Don’t date your decór

Maura Mackey is a Cork-based interior and retail display designer. A professional with an eye for detail and interior styling, she thrives on giving any home the ‘showhouse feel’ when up for sale or rental from a home staging point of view. On the other hand, if you are looking to give your home a makeover or restyling, ‘Maura Mackey Design’ will help you achieve the home of your dreams. P: 087-7699714.

In the world of interior design there are certain items that stand the test of time, whilst others are just passing trends. My clients are definitely more interested now in investing in statement or bespoke furniture, rather than what’s trending on instagram. We are all much more conscious of the sustainability credentials of what we are buying, and looking for something that could ‘see us out’!

Antique furniture and vintage accessories, for example, will always have their place, whether you have bought them as investment pieces or they were passed on to you from a loved one. They are particularly useful if you want to create an eclectic or ‘lived in’ style; combining vintage and modern furniture, picture frames and more will make a space look like it has evolved over years.  

However, a word of caution here, not everything that is vintage is worth keeping. There were many passing trends in the 1970s, 80s and 90s too! I’m going to remind you of some below that should stay firmly in the past. If they still feature in your home, maybe it’s time to say goodbye?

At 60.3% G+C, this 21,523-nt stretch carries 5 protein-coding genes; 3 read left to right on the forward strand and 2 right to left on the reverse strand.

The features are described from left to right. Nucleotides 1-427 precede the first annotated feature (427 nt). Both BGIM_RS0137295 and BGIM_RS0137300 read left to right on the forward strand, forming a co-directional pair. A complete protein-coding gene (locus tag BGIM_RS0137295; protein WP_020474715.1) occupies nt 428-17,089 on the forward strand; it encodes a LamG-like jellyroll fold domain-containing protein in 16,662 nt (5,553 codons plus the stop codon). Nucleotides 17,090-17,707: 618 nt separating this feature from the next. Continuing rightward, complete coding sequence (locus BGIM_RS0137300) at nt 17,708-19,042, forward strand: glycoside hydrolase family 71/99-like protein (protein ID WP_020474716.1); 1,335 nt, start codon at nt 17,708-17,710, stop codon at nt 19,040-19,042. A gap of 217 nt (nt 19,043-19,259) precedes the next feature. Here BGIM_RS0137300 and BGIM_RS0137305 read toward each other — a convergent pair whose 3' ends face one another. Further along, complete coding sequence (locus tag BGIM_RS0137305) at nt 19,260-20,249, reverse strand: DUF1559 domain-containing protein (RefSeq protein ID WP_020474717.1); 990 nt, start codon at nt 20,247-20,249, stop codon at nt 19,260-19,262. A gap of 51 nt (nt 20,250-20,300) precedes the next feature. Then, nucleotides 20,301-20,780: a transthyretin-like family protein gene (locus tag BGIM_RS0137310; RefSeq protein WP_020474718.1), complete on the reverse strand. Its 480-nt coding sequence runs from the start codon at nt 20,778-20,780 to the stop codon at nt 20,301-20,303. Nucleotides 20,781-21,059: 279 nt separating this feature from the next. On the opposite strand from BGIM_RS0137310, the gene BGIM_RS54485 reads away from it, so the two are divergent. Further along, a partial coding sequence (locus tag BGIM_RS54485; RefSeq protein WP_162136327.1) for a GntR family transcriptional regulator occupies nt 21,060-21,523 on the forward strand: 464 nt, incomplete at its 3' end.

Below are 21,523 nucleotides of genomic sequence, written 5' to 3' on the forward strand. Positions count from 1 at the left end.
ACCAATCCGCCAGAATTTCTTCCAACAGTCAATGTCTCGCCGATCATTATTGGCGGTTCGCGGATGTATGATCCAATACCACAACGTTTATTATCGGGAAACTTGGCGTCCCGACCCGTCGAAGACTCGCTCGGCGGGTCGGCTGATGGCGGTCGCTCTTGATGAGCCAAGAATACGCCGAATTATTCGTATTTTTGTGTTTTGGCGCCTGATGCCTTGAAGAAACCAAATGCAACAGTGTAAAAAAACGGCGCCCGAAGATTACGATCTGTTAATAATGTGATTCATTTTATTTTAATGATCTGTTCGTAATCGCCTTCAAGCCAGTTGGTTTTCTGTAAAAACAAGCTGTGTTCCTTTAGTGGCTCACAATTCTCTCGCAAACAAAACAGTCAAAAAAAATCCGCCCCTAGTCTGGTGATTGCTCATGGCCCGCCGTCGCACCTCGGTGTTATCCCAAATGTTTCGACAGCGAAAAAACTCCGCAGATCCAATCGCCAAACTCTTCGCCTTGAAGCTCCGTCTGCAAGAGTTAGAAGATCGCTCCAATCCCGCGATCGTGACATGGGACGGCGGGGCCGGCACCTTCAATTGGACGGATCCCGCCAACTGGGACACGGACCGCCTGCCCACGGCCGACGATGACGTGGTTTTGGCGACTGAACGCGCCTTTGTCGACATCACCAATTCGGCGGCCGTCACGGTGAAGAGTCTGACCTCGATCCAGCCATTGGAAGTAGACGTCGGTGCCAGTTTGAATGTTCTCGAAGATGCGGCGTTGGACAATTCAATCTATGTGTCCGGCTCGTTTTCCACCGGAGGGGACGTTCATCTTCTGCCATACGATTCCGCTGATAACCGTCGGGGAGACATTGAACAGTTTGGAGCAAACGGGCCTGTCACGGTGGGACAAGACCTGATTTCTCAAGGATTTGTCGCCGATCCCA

Patterned carpet with brightly coloured florals and motifs:

Modern homes are all about single colours for carpets or ditching the carpets altogether in favour of wooden, vinyl or tiled flooring. 

Extravagant drapes: Heavy, long, floral patterned curtains with fancy pelmets etc were very popular when we were growing up to prevent cold air coming in through single pane windows. Better insulation in modern homes allows us to go for more attractive window treatments on sleek curtain poles or perfectly fitted blinds.

Ornate kitchen cabinets: Dark and ornately bevelled cabinetry was very popular in the latter part of the 20th century, the opposite of the clean lines we crave today.

Magnolia walls: A safe option that added more warmth than white and ‘went with everything’, magnolia was all the rage in the 1990s. We still like our neutral walls but have much more choice now – look through shades of grey and beige from the various paint companies available locally to find one you like. 

Coloured tiles: Huge in the 1970s, a whole bathroom tile job in yellow, green, orange or pink tile patterns was not exactly relaxing. If you’d still like to use a coloured tile do just the floor or a single feature wall.

Shiny plastic artificial flowers: In the 80s we didn’t buy fresh flowers as much as we do now. We also much prefer real houseplants now. If, however, you can’t be bothered with watering, or have a light starved room, then choose a lifelike faux plant over faux flowers, which are rarely convincing. 

Fluffy toilet seat covers: Ok, this one I just threw in for fun! But I do remember these being all the rage years ago…hideously ugly, never mind the hygiene side of things. 

My predictions for current trends that will be with us for some time: Animal and nature-inspired bold prints in fabrics and wallpaper from companies like Clarke and Clarke, Sanderson, William Morris and Zoffany. Sandy warm tones for wall paints paired with soft green and blues – anything that brings a feeling of nature indoors.

WCP Staff

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